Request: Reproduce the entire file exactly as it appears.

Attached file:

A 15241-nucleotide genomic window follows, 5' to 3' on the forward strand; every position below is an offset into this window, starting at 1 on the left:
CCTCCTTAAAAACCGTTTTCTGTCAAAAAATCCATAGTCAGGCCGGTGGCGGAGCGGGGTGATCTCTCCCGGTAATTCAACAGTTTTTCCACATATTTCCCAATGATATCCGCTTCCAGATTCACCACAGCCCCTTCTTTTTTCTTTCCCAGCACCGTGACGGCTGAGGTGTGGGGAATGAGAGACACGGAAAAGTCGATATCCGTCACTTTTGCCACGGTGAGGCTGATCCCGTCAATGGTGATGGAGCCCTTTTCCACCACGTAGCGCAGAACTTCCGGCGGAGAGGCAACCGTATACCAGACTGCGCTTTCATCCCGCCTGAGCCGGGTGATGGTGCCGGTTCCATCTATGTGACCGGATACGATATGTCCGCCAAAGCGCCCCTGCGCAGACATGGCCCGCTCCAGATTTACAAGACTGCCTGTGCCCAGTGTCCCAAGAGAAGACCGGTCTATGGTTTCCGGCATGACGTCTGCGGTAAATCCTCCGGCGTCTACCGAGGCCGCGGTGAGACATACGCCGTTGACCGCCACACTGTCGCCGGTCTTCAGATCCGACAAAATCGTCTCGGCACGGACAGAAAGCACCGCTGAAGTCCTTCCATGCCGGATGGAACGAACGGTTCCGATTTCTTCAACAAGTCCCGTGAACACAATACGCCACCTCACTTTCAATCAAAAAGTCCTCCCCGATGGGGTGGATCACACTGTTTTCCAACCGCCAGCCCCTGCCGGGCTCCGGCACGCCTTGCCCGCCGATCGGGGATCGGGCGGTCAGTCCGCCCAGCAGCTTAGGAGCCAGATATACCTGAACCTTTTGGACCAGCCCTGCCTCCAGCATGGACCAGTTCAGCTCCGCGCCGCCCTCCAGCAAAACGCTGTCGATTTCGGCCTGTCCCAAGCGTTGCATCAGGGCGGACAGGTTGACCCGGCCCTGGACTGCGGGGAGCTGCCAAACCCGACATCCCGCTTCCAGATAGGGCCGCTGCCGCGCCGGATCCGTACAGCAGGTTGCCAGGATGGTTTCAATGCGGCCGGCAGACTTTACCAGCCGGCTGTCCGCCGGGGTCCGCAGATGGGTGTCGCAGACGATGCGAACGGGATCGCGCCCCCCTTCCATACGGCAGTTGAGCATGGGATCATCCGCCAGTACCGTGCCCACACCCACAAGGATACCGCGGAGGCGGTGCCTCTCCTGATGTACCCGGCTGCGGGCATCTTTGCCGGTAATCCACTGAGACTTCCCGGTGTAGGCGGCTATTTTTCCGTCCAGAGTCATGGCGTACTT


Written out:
A 15241-nucleotide genomic window follows, 5' to 3' on the forward strand; every position below is an offset into this window, starting at 1 on the left:
CCTCCTTAAAAACCGTTTTCTGTCAAAAAATCCATAGTCAGGCCGGTGGCGGAGCGGGGTGATCTCTCCCGGTAATTCAACAGTTTTTCCACATATTTCCCAATGATATCCGCTTCCAGATTCACCACAGCCCCTTCTTTTTTCTTTCCCAGCACCGTGACGGCTGAGGTGTGGGGAATGAGAGACACGGAAAAGTCGATATCCGTCACTTTTGCCACGGTGAGGCTGATCCCGTCAATGGTGATGGAGCCCTTTTCCACCACGTAGCGCAGAACTTCCGGCGGAGAGGCAACCGTATACCAGACTGCGCTTTCATCCCGCCTGAGCCGGGTGATGGTGCCGGTTCCATCTATGTGACCGGATACGATATGTCCGCCAAAGCGCCCCTGCGCAGACATGGCCCGCTCCAGATTTACAAGACTGCCTGTGCCCAGTGTCCCAAGAGAAGACCGGTCTATGGTTTCCGGCATGACGTCTGCGGTAAATCCTCCGGCGTCTACCGAGGCCGCGGTGAGACATACGCCGTTGACCGCCACACTGTCGCCGGTCTTCAGATCCGACAAAATCGTCTCGGCACGGACAGAAAGCACCGCTGAAGTCCTTCCATGCCGGATGGAACGAACGGTTCCGATTTCTTCAACAAGTCCCGTGAACACAATACGCCACCTCACTTTCAATCAAAAAGTCCTCCCCGATGGGGTGGATCACACTGTTTTCCAACCGCCAGCCCCTGCCGGGCTCCGGCACGCCTTGCCCGCCGATCGGGGATCGGGCGGTCAGTCCGCCCAGCAGCTTAGGAGCCAGATATACCTGAACCTTTTGGACCAGCCCTGCCTCCAGCATGGACCAGTTCAGCTCCGCGCCGCCCTCCAGCAAAACGCTGTCGATTTCGGCCTGTCCCAAGCGTTGCATCAGGGCGGACAGGTTGACCCGGCCCTGGACTGCGGGGAGCTGCCAAACCCGACATCCCGCTTCCAGATAGGGCCGCTGCCGCGCCGGATCCGTACAGCAGGTTGCCAGGATGGTTTCAATGCGGCCGGCAGACTTTACCAGCCGGCTGTCCGCCGGGGTCCGCAGATGGGTGTCGCAGACGATGCGAACGGGATCGCGCCCCCCTTCCATACGGCAGTTGAGCATGGGATCATCCGCCAGTACCGTGCCCACACCCACAAGGATACCGCGGAGGCGGTGCCTCTCCTGATGTACCCGGCTGCGGGCATCTTTGCCGGTAATCCACTGAGACTTCCCGGTGTAGGCGGCTATTTTTCCGTCCAGAGTCATGGCGTACTT